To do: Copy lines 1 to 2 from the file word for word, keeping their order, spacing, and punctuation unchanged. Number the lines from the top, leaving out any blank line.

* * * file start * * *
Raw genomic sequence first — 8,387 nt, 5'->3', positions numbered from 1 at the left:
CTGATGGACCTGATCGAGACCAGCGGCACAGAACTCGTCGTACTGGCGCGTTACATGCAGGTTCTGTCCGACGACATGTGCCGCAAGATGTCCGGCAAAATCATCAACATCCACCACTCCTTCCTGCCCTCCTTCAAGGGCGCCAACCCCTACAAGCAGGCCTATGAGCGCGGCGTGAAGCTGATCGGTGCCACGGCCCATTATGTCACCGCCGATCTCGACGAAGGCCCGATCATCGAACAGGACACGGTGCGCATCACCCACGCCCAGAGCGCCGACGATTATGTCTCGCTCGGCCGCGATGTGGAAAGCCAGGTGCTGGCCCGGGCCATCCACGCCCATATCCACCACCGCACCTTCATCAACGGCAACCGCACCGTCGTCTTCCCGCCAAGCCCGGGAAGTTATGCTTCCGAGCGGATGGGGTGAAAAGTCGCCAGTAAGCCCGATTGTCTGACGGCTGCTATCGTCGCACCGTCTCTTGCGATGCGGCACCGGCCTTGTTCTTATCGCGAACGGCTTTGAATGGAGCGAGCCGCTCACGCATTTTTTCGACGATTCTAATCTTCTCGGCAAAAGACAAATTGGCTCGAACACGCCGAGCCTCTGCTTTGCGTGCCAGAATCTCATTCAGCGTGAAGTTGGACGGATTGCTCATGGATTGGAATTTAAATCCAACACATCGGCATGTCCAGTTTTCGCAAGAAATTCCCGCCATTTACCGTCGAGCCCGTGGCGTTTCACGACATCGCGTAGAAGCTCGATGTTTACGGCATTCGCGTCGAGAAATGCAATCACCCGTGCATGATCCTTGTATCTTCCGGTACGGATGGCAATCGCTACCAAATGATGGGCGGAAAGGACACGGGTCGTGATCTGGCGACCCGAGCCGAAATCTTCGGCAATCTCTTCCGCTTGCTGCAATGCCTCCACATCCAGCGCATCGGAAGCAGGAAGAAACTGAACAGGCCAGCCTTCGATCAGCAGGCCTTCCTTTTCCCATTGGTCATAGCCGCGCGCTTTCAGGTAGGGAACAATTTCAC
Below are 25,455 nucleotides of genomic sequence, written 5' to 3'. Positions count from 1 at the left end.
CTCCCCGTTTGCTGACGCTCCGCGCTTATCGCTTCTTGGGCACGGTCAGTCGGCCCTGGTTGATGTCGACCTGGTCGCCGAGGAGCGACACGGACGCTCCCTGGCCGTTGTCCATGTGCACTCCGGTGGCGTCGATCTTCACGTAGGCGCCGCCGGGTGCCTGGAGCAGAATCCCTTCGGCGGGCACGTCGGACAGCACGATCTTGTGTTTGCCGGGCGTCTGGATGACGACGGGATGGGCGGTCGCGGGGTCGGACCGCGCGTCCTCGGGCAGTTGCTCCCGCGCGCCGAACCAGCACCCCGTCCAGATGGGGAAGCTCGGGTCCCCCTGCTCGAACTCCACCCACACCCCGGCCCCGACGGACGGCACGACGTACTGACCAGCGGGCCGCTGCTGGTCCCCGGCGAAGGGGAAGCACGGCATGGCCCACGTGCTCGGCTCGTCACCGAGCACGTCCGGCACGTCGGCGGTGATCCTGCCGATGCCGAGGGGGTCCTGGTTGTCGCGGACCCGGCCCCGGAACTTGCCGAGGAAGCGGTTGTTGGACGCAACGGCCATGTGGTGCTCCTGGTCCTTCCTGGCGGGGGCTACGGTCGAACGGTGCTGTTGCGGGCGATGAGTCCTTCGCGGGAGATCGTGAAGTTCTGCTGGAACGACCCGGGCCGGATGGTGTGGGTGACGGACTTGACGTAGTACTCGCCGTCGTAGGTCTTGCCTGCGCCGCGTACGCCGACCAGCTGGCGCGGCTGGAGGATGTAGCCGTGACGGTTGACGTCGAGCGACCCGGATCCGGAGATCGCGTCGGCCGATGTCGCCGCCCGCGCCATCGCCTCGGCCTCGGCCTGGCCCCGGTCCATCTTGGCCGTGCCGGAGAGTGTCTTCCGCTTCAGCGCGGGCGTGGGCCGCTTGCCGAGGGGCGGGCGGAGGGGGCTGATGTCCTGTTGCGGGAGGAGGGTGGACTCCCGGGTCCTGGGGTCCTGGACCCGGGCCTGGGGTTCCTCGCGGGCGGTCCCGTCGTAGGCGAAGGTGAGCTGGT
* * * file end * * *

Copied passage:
Raw genomic sequence first — 8,387 nt, 5'->3', positions numbered from 1 at the left:
CTGATGGACCTGATCGAGACCAGCGGCACAGAACTCGTCGTACTGGCGCGTTACATGCAGGTTCTGTCCGACGACATGTGCCGCAAGATGTCCGGCAAAATCATCAACATCCACCACTCCTTCCTGCCCTCCTTCAAGGGCGCCAACCCCTACAAGCAGGCCTATGAGCGCGGCGTGAAGCTGATCGGTGCCACGGCCCATTATGTCACCGCCGATCTCGACGAAGGCCCGATCATCGAACAGGACACGGTGCGCATCACCCACGCCCAGAGCGCCGACGATTATGTCTCGCTCGGCCGCGATGTGGAAAGCCAGGTGCTGGCCCGGGCCATCCACGCCCATATCCACCACCGCACCTTCATCAACGGCAACCGCACCGTCGTCTTCCCGCCAAGCCCGGGAAGTTATGCTTCCGAGCGGATGGGGTGAAAAGTCGCCAGTAAGCCCGATTGTCTGACGGCTGCTATCGTCGCACCGTCTCTTGCGATGCGGCACCGGCCTTGTTCTTATCGCGAACGGCTTTGAATGGAGCGAGCCGCTCACGCATTTTTTCGACGATTCTAATCTTCTCGGCAAAAGACAAATTGGCTCGAACACGCCGAGCCTCTGCTTTGCGTGCCAGAATCTCATTCAGCGTGAAGTTGGACGGATTGCTCATGGATTGGAATTTAAATCCAACACATCGGCATGTCCAGTTTTCGCAAGAAATTCCCGCCATTTACCGTCGAGCCCGTGGCGTTTCACGACATCGCGTAGAAGCTCGATGTTTACGGCATTCGCGTCGAGAAATGCAATCACCCGTGCATGATCCTTGTATCTTCCGGTACGGATGGCAATCGCTACCAAATGATGGGCGGAAAGGACACGGGTCGTGATCTGGCGACCCGAGCCGAAATCTTCGGCAATCTCTTCCGCTTGCTGCAATGCCTCCACATCCAGCGCATCGGAAGCAGGAAGAAACTGAACAGGCCAGCCTTCGATCAGCAGGCCTTCCTTTTCCCATTGGTCATAGCCGCGCGCTTTCAGGTAGGGAACAATTTCAC